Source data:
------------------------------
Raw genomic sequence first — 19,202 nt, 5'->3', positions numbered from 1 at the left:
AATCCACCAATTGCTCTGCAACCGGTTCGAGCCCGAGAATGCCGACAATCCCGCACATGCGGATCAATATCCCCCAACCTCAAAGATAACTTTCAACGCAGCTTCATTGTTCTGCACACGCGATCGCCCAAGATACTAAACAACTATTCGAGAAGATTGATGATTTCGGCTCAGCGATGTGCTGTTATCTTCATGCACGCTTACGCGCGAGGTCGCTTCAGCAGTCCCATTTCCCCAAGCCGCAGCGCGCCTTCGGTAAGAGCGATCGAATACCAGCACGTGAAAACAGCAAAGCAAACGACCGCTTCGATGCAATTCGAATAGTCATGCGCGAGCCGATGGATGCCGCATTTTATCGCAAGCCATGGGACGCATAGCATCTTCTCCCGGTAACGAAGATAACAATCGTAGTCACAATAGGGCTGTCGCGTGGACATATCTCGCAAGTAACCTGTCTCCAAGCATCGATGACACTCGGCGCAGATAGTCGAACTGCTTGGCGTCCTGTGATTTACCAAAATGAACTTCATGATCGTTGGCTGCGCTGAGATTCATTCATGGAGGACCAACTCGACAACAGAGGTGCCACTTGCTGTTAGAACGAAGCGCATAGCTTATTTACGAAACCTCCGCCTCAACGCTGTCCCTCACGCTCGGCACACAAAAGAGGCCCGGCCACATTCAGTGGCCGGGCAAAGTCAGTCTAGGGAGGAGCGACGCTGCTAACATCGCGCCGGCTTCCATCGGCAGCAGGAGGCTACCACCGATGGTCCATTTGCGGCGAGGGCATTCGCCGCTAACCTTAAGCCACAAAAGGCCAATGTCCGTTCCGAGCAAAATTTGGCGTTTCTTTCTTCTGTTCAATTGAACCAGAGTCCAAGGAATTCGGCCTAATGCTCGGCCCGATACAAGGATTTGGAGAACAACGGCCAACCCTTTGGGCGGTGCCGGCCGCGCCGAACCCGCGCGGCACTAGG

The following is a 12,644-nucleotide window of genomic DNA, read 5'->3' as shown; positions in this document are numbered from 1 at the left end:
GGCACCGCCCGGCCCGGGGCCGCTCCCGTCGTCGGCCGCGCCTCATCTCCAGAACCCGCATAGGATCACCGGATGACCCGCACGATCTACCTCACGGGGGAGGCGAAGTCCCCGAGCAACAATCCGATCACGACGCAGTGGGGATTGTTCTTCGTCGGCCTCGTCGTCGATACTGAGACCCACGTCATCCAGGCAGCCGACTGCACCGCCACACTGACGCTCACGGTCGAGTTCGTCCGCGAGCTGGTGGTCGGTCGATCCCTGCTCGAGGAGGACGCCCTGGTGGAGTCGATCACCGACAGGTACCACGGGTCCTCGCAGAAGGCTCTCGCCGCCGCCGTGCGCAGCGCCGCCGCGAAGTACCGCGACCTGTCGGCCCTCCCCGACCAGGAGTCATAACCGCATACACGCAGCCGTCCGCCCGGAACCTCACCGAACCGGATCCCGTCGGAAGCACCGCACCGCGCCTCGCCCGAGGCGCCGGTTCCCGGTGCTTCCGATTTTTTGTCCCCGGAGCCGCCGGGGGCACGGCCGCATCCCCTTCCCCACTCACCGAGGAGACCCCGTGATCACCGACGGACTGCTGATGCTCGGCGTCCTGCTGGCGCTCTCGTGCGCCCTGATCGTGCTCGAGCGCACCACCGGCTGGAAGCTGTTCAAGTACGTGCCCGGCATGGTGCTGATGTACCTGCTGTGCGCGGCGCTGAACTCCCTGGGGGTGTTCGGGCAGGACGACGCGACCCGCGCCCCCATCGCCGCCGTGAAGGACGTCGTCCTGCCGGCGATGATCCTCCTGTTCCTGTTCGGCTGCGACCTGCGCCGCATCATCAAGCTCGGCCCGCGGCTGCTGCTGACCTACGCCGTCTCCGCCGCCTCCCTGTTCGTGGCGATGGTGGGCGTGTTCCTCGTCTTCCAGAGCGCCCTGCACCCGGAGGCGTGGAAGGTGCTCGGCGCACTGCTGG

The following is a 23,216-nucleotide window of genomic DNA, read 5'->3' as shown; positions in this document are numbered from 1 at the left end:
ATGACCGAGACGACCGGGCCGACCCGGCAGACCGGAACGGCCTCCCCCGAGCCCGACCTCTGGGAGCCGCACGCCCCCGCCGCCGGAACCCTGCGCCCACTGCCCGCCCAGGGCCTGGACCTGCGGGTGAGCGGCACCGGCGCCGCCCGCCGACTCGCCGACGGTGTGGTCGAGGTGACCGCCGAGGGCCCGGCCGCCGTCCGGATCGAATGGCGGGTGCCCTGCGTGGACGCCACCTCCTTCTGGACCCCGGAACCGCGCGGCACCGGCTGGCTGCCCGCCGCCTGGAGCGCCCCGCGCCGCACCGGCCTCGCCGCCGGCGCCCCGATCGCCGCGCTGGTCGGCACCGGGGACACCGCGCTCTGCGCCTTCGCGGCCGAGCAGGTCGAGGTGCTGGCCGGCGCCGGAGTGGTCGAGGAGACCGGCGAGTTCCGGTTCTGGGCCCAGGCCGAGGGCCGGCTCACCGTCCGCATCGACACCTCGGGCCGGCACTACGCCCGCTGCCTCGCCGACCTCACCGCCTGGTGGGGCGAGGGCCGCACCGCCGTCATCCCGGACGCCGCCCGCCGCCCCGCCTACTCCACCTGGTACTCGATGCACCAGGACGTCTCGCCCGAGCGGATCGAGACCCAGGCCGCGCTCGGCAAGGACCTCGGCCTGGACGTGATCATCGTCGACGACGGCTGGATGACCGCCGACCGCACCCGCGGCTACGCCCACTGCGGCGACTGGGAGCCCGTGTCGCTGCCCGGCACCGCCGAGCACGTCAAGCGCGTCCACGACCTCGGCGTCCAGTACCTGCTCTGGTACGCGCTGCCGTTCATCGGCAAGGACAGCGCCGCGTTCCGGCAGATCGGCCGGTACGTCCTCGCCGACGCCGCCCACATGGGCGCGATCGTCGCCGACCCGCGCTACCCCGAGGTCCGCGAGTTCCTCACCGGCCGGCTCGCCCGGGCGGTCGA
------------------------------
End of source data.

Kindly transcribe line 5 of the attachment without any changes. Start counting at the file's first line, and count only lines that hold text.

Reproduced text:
The following is a 23,216-nucleotide window of genomic DNA, read 5'->3' as shown; positions in this document are numbered from 1 at the left end: